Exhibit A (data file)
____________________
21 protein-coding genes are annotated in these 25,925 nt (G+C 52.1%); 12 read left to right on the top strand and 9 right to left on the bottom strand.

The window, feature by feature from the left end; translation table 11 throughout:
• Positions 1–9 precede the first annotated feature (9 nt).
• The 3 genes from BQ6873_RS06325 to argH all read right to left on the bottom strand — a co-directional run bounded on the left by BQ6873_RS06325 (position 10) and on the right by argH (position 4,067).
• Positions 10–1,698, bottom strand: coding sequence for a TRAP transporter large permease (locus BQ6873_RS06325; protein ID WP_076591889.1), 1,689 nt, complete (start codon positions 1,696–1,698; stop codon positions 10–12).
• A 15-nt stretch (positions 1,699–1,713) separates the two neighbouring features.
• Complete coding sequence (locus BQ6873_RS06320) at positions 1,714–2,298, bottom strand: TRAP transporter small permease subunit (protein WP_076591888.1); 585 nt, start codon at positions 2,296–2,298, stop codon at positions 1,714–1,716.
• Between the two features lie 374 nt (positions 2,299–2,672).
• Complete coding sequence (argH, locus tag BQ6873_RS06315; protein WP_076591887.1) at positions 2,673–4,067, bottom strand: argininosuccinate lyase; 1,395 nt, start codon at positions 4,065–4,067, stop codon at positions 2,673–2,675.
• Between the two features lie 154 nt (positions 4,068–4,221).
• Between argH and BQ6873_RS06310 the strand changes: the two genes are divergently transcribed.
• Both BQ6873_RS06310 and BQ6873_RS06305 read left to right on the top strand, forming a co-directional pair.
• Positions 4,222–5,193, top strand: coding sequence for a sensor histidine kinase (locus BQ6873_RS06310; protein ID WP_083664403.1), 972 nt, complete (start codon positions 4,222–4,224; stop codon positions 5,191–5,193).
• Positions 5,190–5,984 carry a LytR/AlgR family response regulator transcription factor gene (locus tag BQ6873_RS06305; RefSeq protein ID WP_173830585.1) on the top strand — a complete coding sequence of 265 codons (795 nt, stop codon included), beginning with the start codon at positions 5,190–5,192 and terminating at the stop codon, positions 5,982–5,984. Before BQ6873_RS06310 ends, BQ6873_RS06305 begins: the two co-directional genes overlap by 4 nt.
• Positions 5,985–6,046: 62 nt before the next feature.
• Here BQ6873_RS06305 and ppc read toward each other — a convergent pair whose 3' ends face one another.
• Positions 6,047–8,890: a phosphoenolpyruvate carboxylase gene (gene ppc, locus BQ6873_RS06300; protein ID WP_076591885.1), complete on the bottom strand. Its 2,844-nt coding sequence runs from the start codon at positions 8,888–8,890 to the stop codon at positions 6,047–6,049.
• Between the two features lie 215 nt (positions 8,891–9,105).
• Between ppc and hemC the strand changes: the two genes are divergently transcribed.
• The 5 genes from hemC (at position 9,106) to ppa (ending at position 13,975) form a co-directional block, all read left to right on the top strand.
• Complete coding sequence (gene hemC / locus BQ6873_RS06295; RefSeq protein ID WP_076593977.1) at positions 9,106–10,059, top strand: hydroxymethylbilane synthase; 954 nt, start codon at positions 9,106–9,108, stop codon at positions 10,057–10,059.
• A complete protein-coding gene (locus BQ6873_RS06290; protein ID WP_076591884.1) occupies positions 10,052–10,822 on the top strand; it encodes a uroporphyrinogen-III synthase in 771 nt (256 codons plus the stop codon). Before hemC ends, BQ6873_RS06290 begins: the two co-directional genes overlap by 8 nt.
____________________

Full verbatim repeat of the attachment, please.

21 protein-coding genes are annotated in these 25,925 nt (G+C 52.1%); 12 read left to right on the top strand and 9 right to left on the bottom strand.

The window, feature by feature from the left end; translation table 11 throughout:
• Positions 1–9 precede the first annotated feature (9 nt).
• The 3 genes from BQ6873_RS06325 to argH all read right to left on the bottom strand — a co-directional run bounded on the left by BQ6873_RS06325 (position 10) and on the right by argH (position 4,067).
• Positions 10–1,698, bottom strand: coding sequence for a TRAP transporter large permease (locus BQ6873_RS06325; protein ID WP_076591889.1), 1,689 nt, complete (start codon positions 1,696–1,698; stop codon positions 10–12).
• A 15-nt stretch (positions 1,699–1,713) separates the two neighbouring features.
• Complete coding sequence (locus BQ6873_RS06320) at positions 1,714–2,298, bottom strand: TRAP transporter small permease subunit (protein WP_076591888.1); 585 nt, start codon at positions 2,296–2,298, stop codon at positions 1,714–1,716.
• Between the two features lie 374 nt (positions 2,299–2,672).
• Complete coding sequence (argH, locus tag BQ6873_RS06315; protein WP_076591887.1) at positions 2,673–4,067, bottom strand: argininosuccinate lyase; 1,395 nt, start codon at positions 4,065–4,067, stop codon at positions 2,673–2,675.
• Between the two features lie 154 nt (positions 4,068–4,221).
• Between argH and BQ6873_RS06310 the strand changes: the two genes are divergently transcribed.
• Both BQ6873_RS06310 and BQ6873_RS06305 read left to right on the top strand, forming a co-directional pair.
• Positions 4,222–5,193, top strand: coding sequence for a sensor histidine kinase (locus BQ6873_RS06310; protein ID WP_083664403.1), 972 nt, complete (start codon positions 4,222–4,224; stop codon positions 5,191–5,193).
• Positions 5,190–5,984 carry a LytR/AlgR family response regulator transcription factor gene (locus tag BQ6873_RS06305; RefSeq protein ID WP_173830585.1) on the top strand — a complete coding sequence of 265 codons (795 nt, stop codon included), beginning with the start codon at positions 5,190–5,192 and terminating at the stop codon, positions 5,982–5,984. Before BQ6873_RS06310 ends, BQ6873_RS06305 begins: the two co-directional genes overlap by 4 nt.
• Positions 5,985–6,046: 62 nt before the next feature.
• Here BQ6873_RS06305 and ppc read toward each other — a convergent pair whose 3' ends face one another.
• Positions 6,047–8,890: a phosphoenolpyruvate carboxylase gene (gene ppc, locus BQ6873_RS06300; protein ID WP_076591885.1), complete on the bottom strand. Its 2,844-nt coding sequence runs from the start codon at positions 8,888–8,890 to the stop codon at positions 6,047–6,049.
• Between the two features lie 215 nt (positions 8,891–9,105).
• Between ppc and hemC the strand changes: the two genes are divergently transcribed.
• The 5 genes from hemC (at position 9,106) to ppa (ending at position 13,975) form a co-directional block, all read left to right on the top strand.
• Complete coding sequence (gene hemC / locus BQ6873_RS06295; RefSeq protein ID WP_076593977.1) at positions 9,106–10,059, top strand: hydroxymethylbilane synthase; 954 nt, start codon at positions 9,106–9,108, stop codon at positions 10,057–10,059.
• A complete protein-coding gene (locus BQ6873_RS06290; protein ID WP_076591884.1) occupies positions 10,052–10,822 on the top strand; it encodes a uroporphyrinogen-III synthase in 771 nt (256 codons plus the stop codon). Before hemC ends, BQ6873_RS06290 begins: the two co-directional genes overlap by 8 nt.